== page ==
RUSSIAN RELIGIOUS PHILOSOPHY

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RUSSIAN RELIGIOUS
PHILOSOPHY
ORYNBEK ARUZHAN
SABIT ADILBEK
A unique galaxy of thinkers of the turn of the XIX-XX centuries., V.S. Soloviev, S.N. Bulgakov,
N.A. Berdyaev, S.L. Frank, L.P. Karsavin, P.A. Florensky, V.F. Ern, N.O. Lossky, who developed
their concepts in the thick of the intellectual and political struggle of the era. They achieved
outstanding results in understanding the spiritual essence of the events.
Russian position in relation to religion and religiosity wholly determined by the fact that the
identification of religion defined by cultic relations is illegitimately, since the phenomenon of
religion, the most important attribute of any society, should be considered in a broader aspect,
namely as a value system of other society, stipulating the goals of its development and the
mediating activities of individuals and society in general in accordance with the goal-setting of
this system. Religiousness, therefore, is above all, forms a conviction in the correctness and
necessity of the goal, methods and means of development relying on a specific religious-value
system, and this conviction cannot be fully rationalized, since it is based on unconditional faith
in one or another authoritative sources. Under considering religion and religiosity in this aspect,
it is permissible to assert their universality for any historical and modern communities, since a
concrete developing society is difficult to imagine without an ideological justification of goals,
ways and means of its development or by interpreting Aristotle, without a target reason
mediating the cause, which contributes to the actual design of the social substrate. Therefore,
in fact, any social philosophy can be attributed to religious philosophy.
The peculiarity of Russian religious philosophy
The Orthodox-ecclesiastical position, as follows from its name, is close to many of the ideas of
philosophers of theological academies of the 19th and 20th centuries (V.D. Kudryavtsev, A.I.
Brovkovich (Archbishop Nikanor), V.I. Nesmelov, M.I. Karinsky, M. M. Tareev and others),
however, as V. V. Zenkovsky noted, the philosophers of the theological school thought "not
about the" rapprochement " of Christianity and modernity, but about building a system of
Christian philosophy that proceeds entirely from the foundations of Christianity, but free to
build a system.
Learning works of Russian religious philosophers reveals their common property: behind
various phenomena and events of social life they reveal an inner spiritual meaning, which
makes it possible to further deep analysis of social phenomena and to identify their spiritual
potential on this basis. This is the essence of the approach of Russian religious philosophers to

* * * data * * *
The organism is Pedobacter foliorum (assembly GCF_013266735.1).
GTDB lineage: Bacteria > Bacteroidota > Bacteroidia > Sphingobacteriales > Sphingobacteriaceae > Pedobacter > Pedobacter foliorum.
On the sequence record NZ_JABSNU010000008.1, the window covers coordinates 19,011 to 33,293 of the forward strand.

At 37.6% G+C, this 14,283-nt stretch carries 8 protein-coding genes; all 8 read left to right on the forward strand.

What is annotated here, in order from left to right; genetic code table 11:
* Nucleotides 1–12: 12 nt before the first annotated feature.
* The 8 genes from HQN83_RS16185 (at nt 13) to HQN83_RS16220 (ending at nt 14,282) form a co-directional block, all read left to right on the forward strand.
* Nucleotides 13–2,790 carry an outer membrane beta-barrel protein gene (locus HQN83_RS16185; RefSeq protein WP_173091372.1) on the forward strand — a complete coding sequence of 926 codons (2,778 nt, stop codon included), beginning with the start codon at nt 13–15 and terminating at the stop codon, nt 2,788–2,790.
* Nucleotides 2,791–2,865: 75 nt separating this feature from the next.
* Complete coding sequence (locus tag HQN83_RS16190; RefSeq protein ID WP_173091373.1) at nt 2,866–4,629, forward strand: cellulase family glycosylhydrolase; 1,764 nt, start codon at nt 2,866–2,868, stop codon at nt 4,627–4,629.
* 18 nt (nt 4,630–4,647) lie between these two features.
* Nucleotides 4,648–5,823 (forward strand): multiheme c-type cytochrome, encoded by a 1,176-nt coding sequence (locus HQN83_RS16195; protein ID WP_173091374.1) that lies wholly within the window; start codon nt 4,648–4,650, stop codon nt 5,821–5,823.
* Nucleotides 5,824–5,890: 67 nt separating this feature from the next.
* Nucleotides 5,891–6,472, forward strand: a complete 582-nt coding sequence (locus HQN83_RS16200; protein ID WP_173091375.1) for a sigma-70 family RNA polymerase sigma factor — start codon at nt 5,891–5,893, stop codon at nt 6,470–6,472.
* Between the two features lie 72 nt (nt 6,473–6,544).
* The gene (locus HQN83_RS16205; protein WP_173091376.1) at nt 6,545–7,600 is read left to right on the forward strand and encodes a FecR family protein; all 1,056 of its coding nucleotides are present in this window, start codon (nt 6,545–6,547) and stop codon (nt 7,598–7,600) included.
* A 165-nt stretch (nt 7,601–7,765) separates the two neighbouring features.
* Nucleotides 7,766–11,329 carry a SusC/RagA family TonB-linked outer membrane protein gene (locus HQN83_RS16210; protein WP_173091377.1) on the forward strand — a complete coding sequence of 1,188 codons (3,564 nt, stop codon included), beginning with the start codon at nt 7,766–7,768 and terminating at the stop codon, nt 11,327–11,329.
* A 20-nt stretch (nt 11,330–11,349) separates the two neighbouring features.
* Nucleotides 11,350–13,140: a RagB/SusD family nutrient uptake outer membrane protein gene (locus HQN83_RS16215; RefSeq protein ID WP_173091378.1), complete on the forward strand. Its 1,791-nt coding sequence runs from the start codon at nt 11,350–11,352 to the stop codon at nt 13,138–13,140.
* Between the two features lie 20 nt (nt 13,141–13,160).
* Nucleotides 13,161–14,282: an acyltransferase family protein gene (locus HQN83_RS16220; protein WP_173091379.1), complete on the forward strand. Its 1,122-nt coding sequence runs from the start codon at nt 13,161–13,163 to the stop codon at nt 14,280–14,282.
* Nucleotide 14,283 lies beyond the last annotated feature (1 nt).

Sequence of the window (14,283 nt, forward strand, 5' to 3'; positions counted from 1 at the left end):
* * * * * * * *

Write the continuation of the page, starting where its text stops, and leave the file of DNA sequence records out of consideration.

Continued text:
social life.
The interpretation of social phenomena as carrying a certain objective meaning or idea were
peculiar to Russian social philosophy practically since its inception. P.I. Chaadaev holds the idea
that any historical event contains an idea: “The history of every nation represents not only a
string of facts following each other, but also a chain of related ideas”. Every fact must be
expressed by an idea; through events, a thought or principle should flow through the thread,
striving to come true. This idea, as follows from Chaadaev’s further reflection, is not born in the
head of any personality. Contrariwise, it is external to the individual, objective and acts in
relation to him as a kind of call to action, a vocation.
The search for the meaning of social phenomena, i.e their ideas, the inner spiritual content, is
characteristic to Russian idealistic philosophy.
The question of meaning-values is not posed by the theory of knowledge and goes beyond it,
the philosopher considers. But, exactly knowledge of the meaning-values is able to lift the veil
of secrets of being, including the social one. The fact is that the meaning-value coincides,
according to E.N. Trubetskoy’s opinion, with the purpose of human life. It should be noted that
goal-setting in general, as evidenced by all sociological thought, is a specifically human quality:
among all natural creatures, only human can wonder about the meaning and meaning of being
and set himself meaningful goals.
However, this ability of a person introduces a fundamental contradiction into his existence,
becoming a source of conflict between the individual and society. Nonsense reigns in the
natural world, considers Trubetskoy, a vicious circle of aspirations that do not reach the goal,
returning again and again to their beginning and endlessly repeating, is a bad infinity. A change
of generations, a chaim of births and deaths, devouring each other by living beings is a
demonstration of an unachieved goal, the destruction of illusion of the meaning of life. And the
higher in its development the natural creature rose up, subjected to the law of a meaningless
circle of being , the more tragic its subordination to the fateful necessity of nature. The highest
point of this tragedy is in human existence, in particular, in the life of human societies.
The philosopher considers himself the bearer of the meaning of the individual human spirit:
“Belief in the meaning of life is inextricably linked with belief in human, as the carrier of this
meaning, in the unconditional, royal dignity of human being.” Society for Trubetskoy is a part of
nature, subjected to natural laws and contrary to the realization of higher personality needs.
The contradiction between the human spirit, possessing the ability and the need to achieve
meaningful goals, the bearer of the meaning of life, and the social existence of people
dominated by natural, biological struggle for existence, is the main conflict, the tragedy of
humanity, the philosopher believes.
Semen Lyudvigovich Frank believes that a characteristic feature of social phenomena lies on
their teleological nature, in that their participants set themselves total goals. The goal,